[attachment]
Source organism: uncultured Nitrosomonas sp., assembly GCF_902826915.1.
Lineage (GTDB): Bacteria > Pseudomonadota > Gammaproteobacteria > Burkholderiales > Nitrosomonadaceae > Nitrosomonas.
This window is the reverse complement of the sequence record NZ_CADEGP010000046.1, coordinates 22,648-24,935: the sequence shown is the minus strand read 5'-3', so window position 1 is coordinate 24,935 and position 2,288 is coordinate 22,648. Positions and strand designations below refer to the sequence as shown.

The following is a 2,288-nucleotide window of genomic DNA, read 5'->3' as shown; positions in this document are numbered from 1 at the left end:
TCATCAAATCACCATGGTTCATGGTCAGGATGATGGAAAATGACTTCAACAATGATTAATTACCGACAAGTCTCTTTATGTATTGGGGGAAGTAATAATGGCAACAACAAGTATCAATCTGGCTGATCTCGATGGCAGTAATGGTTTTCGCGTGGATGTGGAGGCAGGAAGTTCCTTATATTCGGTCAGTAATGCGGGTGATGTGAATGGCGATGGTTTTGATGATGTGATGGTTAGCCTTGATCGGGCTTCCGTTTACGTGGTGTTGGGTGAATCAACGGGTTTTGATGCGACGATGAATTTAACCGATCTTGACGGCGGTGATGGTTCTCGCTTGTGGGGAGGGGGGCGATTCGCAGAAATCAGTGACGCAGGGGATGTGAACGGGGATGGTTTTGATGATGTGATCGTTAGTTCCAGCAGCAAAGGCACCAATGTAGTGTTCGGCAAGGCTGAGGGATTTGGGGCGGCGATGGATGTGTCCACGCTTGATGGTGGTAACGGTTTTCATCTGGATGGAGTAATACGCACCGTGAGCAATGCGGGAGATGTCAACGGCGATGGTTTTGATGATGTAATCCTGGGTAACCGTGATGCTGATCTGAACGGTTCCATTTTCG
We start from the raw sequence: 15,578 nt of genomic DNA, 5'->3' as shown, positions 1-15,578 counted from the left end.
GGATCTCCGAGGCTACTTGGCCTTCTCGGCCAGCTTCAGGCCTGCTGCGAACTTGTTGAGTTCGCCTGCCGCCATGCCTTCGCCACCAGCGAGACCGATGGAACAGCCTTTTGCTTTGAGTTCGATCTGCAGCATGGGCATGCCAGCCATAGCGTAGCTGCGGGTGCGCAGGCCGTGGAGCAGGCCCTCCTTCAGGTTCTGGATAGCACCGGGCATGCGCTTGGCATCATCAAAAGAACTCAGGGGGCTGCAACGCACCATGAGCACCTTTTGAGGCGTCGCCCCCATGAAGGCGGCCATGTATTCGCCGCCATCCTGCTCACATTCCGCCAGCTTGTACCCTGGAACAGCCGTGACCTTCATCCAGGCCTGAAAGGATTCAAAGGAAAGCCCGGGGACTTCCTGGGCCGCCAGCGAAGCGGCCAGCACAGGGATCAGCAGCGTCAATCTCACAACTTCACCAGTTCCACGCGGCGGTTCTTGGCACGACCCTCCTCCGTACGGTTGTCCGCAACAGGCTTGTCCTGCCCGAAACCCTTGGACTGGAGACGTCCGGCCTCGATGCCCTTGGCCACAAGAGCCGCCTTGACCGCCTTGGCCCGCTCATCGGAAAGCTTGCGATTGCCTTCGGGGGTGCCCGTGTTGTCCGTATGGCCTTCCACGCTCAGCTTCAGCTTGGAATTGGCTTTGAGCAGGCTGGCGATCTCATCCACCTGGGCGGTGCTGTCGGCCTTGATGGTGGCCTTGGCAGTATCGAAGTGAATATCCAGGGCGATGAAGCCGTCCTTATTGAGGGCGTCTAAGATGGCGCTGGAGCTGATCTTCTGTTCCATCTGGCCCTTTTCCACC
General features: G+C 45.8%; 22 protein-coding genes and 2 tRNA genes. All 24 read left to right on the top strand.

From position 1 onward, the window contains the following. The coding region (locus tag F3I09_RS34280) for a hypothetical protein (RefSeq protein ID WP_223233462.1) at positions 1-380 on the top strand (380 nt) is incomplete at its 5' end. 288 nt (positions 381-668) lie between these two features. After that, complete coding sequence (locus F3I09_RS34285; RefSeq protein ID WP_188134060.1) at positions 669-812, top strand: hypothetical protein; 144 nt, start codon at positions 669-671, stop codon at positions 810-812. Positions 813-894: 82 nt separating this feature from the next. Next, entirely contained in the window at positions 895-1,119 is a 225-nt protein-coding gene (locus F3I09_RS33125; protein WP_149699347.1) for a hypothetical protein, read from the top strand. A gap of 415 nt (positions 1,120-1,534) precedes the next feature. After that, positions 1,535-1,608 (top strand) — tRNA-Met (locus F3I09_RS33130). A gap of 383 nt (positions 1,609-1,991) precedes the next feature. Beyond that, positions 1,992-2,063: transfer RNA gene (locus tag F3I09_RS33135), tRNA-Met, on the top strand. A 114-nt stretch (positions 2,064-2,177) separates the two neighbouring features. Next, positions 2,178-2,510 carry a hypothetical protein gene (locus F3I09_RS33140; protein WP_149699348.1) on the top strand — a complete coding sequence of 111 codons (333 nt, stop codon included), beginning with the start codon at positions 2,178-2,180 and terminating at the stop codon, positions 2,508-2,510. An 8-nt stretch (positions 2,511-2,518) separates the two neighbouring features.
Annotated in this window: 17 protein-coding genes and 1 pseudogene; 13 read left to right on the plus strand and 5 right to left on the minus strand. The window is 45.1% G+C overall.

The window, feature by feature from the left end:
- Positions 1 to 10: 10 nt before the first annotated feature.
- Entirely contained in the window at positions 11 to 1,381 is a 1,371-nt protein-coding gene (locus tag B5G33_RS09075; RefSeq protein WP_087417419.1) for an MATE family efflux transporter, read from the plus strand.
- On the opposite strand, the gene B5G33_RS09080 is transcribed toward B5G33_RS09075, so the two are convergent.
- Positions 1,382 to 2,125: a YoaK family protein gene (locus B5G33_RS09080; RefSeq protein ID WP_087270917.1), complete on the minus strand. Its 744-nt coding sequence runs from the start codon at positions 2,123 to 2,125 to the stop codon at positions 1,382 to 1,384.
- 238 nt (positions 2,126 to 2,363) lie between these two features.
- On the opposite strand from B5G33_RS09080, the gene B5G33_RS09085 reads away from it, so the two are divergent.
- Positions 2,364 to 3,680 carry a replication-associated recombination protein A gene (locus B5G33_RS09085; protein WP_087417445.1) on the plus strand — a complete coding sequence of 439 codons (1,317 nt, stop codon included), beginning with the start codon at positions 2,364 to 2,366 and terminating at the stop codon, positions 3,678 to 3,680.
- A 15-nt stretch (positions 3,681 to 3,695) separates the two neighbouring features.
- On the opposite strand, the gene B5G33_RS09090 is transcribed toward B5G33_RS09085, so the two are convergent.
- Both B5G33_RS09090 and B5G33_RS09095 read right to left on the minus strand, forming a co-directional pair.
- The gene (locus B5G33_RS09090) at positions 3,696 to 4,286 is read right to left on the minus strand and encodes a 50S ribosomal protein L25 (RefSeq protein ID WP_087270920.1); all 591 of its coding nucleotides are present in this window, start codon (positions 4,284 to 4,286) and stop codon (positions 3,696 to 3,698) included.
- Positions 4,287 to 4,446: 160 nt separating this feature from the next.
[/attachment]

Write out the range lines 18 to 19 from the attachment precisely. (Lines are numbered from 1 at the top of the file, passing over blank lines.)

- Positions 2,364 to 3,680 carry a replication-associated recombination protein A gene (locus B5G33_RS09085; protein WP_087417445.1) on the plus strand — a complete coding sequence of 439 codons (1,317 nt, stop codon included), beginning with the start codon at positions 2,364 to 2,366 and terminating at the stop codon, positions 3,678 to 3,680.
- A 15-nt stretch (positions 3,681 to 3,695) separates the two neighbouring features.